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In Session: Empathy Seen in Korean Visual Art in the Time of Crisis
1: On Board the Dragon Boat of Wisdom: Picturing Salvation in Modern Korean Buddhist Paintings
Wednesday, March 24, 2021
12:00pm – 1:30pm EDT
Leeum, Samsung Museum of Art, Republic of Korea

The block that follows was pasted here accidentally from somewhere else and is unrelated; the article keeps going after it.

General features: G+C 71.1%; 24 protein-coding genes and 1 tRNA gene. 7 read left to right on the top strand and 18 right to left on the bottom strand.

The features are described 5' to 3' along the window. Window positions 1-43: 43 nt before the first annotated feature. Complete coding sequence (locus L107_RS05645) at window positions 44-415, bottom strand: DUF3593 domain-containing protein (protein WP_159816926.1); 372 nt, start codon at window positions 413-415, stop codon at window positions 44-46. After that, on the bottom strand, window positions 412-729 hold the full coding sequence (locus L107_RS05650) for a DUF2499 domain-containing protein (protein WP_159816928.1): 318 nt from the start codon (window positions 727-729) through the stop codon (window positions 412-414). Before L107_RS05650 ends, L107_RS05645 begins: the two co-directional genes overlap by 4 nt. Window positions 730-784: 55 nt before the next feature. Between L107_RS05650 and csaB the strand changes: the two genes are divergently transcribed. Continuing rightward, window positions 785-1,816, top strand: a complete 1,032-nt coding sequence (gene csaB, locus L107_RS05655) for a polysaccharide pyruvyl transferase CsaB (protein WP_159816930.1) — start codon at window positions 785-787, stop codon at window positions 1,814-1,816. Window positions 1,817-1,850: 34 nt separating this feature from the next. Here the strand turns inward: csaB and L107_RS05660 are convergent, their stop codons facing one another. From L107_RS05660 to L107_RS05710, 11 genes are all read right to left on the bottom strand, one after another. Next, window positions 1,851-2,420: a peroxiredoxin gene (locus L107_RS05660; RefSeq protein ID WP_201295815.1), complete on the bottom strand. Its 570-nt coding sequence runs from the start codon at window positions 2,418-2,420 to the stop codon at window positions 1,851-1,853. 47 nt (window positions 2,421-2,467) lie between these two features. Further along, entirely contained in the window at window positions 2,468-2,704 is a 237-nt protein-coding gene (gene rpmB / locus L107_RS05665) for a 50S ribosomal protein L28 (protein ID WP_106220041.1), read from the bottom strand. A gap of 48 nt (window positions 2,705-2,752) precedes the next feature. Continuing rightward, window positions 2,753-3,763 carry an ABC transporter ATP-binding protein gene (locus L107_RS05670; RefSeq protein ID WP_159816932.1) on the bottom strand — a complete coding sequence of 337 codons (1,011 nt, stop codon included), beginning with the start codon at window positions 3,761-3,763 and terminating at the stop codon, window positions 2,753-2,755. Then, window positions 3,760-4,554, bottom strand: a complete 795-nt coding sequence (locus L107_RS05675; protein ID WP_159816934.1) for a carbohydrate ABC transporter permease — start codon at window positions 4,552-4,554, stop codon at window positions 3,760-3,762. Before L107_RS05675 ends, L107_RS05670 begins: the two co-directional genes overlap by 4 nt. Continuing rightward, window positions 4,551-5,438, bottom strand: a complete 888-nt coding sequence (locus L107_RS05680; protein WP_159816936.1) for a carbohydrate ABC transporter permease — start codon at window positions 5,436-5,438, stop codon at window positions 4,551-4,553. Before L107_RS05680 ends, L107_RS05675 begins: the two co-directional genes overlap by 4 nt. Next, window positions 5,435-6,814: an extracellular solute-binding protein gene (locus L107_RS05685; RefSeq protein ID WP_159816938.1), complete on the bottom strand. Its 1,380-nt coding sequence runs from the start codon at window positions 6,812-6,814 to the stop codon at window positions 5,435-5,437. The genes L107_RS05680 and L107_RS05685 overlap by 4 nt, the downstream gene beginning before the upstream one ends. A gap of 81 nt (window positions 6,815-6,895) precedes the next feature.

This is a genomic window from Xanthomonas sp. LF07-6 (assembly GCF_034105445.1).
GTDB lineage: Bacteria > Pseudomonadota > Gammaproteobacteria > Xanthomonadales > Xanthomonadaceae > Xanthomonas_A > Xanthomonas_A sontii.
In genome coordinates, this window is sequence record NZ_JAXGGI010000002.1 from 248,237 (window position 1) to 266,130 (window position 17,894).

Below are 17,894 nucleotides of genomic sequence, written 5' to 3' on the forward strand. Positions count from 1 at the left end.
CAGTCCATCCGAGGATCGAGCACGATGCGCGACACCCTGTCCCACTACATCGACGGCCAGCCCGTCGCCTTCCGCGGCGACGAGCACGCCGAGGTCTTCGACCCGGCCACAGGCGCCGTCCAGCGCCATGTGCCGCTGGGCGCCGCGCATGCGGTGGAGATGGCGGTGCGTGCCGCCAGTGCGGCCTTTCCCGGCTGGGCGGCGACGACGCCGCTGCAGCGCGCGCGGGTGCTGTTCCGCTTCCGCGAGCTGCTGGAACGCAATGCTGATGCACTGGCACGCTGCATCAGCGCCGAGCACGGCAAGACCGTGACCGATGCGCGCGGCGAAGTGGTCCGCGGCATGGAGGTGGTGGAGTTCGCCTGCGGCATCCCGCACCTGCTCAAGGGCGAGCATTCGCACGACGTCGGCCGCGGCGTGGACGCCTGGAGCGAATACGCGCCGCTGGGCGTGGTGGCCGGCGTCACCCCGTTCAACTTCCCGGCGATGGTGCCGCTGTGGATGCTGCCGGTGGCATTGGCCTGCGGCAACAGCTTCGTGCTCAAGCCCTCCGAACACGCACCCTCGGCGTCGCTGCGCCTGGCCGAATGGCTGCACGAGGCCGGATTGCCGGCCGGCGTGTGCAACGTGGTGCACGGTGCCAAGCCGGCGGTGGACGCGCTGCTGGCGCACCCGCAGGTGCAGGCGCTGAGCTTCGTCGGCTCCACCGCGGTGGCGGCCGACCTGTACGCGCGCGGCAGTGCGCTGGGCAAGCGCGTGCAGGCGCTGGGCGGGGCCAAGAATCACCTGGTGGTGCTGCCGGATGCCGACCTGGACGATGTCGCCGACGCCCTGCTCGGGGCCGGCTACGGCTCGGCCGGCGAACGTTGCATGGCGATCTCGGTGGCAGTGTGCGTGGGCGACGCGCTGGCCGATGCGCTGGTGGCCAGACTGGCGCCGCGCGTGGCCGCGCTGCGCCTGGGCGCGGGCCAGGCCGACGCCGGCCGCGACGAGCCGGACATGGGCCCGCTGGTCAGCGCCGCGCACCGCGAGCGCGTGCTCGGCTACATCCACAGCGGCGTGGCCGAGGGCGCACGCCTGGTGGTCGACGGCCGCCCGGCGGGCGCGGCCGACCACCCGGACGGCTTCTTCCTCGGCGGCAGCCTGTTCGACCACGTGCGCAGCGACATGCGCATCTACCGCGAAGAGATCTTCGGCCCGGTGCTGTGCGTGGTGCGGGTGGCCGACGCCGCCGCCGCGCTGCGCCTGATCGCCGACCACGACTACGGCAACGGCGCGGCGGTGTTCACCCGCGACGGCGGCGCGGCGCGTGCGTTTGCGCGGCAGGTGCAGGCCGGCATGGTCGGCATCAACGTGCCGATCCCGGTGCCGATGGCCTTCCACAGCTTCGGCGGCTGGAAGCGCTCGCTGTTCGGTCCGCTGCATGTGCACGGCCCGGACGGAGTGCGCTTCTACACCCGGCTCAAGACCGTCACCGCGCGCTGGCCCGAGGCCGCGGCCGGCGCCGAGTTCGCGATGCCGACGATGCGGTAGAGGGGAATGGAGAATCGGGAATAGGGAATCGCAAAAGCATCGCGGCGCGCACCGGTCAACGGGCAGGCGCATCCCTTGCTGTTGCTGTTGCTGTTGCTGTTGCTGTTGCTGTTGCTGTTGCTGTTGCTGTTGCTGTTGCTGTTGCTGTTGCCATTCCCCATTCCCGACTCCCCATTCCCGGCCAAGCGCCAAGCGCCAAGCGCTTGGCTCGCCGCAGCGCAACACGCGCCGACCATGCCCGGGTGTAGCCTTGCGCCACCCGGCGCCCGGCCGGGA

Bearing souls from “this shore” to “the other shore,” a dragon boat is a well-established metaphor for Buddhist enlightenment and salvation in East Asia. In this iconographic motif, called the “dragon boat of wisdom” or “salvific dragon boat” in modern scholarship, Buddha Amitabha receives deceased souls and ferries them to his Western Paradise. Although the motif dates back to the late thirteenth century, it appears to have received heightened interest in the 1940s with the onset of the Pacific War (1941–1945). This paper explores a modern transformation of the motif through a close reading of two works—Nectar Ritual (Kamno, lit. Sweet Dew) and Amitabha Preaching in the Western Paradise—produced in wartime Korea under colonial rule. The compositions were created by Kŭmyong Ilsŏp (1900-1975), one of the leading monk-painters who, in many respects, bridged “Chosŏn” Buddhist painting with contemporary art practices. This paper aims to reveal how the painter reinterpreted the well-established motif at a time when the need to deliver the deceased and solace the living was most urgent.